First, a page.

By the time Francisco and Patricia Jimenez opened their small restaurant, La Caba?ita, in 1989, they were out of funds to buy food for the kitchen. No matter?they were so certain of their eventual success, they sold many of their personal effects to finish opening. Their dedication has decidedly paid off: in 2002, La Caba?ita moved from a space that seats 40 to one that seats more than 100, fueled by the popularity of its boldly spiced, traditional Mexican specialties. (More recently, it's also added breakfast.) A luminous mural covering Mexican history spans one long wall, adding a sense of depth to a room filled with rustic wooden furniture and framed photos.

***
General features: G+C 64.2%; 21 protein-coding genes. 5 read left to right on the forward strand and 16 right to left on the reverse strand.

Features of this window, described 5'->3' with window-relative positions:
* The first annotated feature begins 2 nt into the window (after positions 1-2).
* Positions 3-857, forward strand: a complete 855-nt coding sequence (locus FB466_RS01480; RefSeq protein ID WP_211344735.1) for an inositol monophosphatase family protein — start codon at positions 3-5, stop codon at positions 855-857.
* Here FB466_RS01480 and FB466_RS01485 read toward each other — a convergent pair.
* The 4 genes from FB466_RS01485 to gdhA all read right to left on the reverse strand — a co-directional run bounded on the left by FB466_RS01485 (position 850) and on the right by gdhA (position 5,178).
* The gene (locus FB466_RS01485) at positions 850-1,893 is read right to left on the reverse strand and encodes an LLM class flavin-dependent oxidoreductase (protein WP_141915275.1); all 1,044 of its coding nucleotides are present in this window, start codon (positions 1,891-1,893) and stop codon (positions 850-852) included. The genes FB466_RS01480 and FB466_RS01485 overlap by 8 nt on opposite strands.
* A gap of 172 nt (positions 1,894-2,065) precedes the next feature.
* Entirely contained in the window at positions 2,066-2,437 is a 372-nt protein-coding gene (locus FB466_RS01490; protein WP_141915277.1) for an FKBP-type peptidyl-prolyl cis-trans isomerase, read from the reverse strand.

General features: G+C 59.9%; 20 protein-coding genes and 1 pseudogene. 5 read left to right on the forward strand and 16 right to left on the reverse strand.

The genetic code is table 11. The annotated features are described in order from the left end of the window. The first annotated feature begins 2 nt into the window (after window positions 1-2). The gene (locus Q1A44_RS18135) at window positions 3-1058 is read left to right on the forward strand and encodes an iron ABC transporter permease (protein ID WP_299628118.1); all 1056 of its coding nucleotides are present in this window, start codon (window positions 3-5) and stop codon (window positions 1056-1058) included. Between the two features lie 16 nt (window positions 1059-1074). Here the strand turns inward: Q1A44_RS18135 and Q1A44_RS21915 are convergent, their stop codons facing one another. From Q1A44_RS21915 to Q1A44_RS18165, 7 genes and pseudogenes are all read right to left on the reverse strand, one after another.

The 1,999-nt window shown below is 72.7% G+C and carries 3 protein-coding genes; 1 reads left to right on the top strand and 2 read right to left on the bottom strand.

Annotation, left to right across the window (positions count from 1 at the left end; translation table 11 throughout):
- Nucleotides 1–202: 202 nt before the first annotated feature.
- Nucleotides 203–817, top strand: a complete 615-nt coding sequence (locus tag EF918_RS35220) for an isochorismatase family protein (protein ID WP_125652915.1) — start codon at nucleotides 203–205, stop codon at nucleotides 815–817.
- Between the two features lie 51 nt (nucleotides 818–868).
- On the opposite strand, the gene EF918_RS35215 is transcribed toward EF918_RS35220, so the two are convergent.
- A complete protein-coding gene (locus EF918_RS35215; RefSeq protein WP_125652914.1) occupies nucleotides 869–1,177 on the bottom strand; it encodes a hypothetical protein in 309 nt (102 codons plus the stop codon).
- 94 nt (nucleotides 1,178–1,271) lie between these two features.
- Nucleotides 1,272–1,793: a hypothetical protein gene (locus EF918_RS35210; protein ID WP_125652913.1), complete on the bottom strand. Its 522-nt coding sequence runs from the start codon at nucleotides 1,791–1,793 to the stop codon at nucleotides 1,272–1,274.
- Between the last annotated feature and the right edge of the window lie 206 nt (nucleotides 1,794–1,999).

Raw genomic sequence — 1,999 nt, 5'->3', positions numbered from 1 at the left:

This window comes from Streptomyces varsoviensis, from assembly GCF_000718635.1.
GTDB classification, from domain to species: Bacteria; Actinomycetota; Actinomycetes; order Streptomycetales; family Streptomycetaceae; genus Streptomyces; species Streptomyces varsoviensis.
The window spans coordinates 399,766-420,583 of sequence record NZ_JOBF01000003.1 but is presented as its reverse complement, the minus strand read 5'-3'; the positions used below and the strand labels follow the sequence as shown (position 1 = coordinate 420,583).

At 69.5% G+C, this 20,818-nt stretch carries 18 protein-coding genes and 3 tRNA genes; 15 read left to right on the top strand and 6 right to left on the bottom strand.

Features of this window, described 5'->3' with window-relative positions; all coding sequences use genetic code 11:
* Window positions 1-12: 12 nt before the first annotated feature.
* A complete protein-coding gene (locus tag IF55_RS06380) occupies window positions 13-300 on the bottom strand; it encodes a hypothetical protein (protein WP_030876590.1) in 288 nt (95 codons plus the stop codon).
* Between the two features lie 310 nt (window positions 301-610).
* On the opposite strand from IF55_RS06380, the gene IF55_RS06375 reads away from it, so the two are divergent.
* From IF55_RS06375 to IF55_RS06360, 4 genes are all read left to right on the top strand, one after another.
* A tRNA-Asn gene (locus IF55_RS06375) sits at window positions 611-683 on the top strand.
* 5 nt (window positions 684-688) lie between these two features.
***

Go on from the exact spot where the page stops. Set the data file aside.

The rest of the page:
Most of the family recipes at La Caba?ita come from Francisco's mother. Starting at 7 a.m., the kitchen turns out homey dishes that, unlike stirring your coffee with a jalape?o, start the day off on a deliciously spicy note?chilaquiles, eggs with chorizo, and chipotle omelets. The rest of the day brings staples such as stuffed poblanos and fajitas, along with soups and stews; the chicken soup and the pozole with hominy broth are perennial favorites. In 2011, LA Weekly had special praise for the tacos at "the pride of Montrose," noting: "Eating a meal of tacos at La Caba?ita is the rough equivalent of a tasting menu: you get the opportunity to sample the kitchen's wide variety of excellent dishes."